Thursday, January 21, 2021

GSS data: Do Jews have prestigious jobs because they are smart, or are there other factors?

 Another IQ issue arose on Twitter today: Does IQ explain the disproportionate number of Jews in high positions in the new Biden administration? Or is there some other factor? The General Social Survey can't answer this specific question, but we can look at job prestige in general. The table below shows that at the same IQ level, Jews tend to have noticeably higher average prestige scores than non-Jews. 

So, according to GSS data, Jews tend to have characteristics beyond IQ that boost their job prestige. What would those be? I'd be guessing, but in the case of Biden, it might not be a coincidence that most Jews are Democrats and are a key presence in the Democrat Party. My impression is that Jews are very achievement-oriented and are drawn to centers of power. In addition to that, I suspect that a Jew is also likely to enjoy the benefit of being born into a social network of high-achieving people. Connections matter.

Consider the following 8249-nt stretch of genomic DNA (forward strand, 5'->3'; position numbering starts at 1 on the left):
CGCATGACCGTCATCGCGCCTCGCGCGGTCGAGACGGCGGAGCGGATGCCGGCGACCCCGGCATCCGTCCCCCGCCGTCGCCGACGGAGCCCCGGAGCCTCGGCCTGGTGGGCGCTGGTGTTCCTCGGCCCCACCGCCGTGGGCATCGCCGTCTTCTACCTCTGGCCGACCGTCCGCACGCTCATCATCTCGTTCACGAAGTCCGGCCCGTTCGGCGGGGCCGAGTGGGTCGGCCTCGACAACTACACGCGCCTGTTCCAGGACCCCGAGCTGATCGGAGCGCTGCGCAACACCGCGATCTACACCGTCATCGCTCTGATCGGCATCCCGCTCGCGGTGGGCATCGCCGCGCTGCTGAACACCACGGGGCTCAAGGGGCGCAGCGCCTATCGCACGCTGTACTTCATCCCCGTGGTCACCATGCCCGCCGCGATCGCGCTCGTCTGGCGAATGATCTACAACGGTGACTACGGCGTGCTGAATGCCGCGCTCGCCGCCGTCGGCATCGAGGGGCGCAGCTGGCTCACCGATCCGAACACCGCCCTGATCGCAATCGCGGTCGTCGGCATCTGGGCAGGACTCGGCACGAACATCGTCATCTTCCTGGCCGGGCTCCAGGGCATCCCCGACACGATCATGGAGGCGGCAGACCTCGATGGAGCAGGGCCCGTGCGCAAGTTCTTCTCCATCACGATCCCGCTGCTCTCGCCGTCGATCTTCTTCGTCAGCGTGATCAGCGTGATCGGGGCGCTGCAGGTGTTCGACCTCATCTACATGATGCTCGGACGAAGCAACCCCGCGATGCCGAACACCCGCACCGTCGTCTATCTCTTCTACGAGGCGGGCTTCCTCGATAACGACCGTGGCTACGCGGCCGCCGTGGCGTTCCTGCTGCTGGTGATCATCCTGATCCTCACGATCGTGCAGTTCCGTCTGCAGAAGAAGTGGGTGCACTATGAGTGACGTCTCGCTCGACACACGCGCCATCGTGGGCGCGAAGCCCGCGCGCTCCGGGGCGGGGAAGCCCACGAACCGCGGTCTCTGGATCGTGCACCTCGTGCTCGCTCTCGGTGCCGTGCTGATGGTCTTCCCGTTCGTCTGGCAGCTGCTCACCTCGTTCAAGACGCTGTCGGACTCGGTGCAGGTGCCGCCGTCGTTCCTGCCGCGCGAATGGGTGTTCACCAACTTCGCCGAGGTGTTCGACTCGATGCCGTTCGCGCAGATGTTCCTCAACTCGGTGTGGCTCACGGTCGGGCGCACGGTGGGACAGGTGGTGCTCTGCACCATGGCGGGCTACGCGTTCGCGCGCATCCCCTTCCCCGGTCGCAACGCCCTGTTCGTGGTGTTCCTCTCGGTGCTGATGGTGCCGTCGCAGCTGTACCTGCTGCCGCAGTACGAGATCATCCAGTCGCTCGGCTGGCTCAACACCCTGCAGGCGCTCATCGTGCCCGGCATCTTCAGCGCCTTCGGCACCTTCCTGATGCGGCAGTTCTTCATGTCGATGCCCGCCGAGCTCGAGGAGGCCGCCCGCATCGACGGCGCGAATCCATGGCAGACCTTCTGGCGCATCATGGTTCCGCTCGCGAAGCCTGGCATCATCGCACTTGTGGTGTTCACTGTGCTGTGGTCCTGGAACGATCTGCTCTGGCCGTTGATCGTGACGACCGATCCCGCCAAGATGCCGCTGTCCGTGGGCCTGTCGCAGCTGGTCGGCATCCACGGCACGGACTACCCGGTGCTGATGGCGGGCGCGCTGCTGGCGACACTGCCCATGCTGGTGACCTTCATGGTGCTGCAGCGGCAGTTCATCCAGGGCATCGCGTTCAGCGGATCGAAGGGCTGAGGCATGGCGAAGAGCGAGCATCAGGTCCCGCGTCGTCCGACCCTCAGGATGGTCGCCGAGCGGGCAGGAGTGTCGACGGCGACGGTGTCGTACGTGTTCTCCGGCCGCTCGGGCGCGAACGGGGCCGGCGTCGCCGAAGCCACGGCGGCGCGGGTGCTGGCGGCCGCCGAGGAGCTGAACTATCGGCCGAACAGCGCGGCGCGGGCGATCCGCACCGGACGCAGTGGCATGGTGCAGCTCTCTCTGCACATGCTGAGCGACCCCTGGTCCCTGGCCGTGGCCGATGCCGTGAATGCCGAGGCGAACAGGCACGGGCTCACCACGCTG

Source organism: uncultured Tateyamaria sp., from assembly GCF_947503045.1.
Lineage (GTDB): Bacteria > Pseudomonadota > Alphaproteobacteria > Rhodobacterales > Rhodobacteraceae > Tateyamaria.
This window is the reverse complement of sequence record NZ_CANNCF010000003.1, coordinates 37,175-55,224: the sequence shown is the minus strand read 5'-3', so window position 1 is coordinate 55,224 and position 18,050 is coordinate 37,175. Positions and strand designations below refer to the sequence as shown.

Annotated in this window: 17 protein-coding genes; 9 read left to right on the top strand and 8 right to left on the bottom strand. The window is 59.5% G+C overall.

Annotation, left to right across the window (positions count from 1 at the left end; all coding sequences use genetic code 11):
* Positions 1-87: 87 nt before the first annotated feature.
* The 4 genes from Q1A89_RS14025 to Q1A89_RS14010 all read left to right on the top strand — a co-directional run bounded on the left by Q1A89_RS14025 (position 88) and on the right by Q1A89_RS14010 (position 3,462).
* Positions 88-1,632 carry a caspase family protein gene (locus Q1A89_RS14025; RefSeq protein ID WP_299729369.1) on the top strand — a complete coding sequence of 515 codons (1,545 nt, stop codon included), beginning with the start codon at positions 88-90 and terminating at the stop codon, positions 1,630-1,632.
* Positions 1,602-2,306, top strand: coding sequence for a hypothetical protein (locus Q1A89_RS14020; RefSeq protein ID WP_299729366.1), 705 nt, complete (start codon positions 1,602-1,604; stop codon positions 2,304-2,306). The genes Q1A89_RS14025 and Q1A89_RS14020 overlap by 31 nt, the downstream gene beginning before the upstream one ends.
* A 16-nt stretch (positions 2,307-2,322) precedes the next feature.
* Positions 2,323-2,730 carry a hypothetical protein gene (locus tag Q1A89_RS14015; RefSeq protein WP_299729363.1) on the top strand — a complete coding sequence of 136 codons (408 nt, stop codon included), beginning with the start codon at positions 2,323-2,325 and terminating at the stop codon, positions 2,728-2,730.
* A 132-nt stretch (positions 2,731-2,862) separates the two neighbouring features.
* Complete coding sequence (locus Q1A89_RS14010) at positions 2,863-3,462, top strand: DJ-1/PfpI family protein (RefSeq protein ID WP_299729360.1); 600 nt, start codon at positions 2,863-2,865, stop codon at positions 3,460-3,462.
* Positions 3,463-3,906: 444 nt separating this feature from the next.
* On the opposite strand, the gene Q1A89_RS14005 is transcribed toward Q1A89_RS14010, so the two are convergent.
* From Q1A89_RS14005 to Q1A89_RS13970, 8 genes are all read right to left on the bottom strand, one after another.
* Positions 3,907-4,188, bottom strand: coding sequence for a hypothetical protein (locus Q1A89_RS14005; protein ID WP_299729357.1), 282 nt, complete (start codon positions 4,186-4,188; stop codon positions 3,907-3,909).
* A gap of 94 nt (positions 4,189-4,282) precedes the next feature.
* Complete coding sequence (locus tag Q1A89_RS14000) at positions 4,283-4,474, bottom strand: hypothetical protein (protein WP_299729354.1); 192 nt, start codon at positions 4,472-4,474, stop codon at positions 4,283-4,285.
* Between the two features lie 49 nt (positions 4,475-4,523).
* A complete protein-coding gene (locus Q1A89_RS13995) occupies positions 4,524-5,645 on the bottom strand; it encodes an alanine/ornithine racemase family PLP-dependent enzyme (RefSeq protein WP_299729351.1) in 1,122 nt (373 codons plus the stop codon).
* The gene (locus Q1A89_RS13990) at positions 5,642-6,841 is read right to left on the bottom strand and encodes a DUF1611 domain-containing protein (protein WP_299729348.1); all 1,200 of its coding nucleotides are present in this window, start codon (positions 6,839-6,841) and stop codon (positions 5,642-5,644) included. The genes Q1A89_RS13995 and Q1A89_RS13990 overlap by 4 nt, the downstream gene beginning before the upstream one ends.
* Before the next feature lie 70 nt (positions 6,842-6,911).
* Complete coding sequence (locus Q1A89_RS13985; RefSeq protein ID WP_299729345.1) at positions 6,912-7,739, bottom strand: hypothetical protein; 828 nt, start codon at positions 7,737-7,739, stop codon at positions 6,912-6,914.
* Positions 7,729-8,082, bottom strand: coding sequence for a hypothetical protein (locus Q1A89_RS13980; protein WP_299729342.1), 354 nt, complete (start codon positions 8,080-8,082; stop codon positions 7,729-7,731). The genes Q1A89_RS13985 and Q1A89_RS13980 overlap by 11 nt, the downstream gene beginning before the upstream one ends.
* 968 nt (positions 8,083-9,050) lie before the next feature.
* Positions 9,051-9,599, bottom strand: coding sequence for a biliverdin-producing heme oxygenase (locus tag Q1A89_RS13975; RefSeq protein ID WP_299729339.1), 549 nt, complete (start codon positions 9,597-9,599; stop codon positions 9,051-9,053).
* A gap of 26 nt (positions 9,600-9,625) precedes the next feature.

Does education increase IQ? The General Social Survey says no

The question was raised on Twitter the other day about whether more education causes increases in IQ. The General Social Survey can help a little with this. Below we have a chart of the mean years of schooling completed since 1977. The mean starts out at 11.71 and ends in 2018 at 13.89 years of education. Over the period, that is an increase of 19%. 

By contrast, here is the trend in IQ. In 1978, it was 97.45, and in 2018 it was 97.80--an increase of 0.3%. Basically, no change. US trends are consistent with the view that keeping people in school longer does not make them smarter. 

Which low IQ groups have low arrest rates?

DGo (@Go321) on Twitter wondered which lower IQ groups still manage to be well-behaved as groups. Criminality is a decent measure of behavio...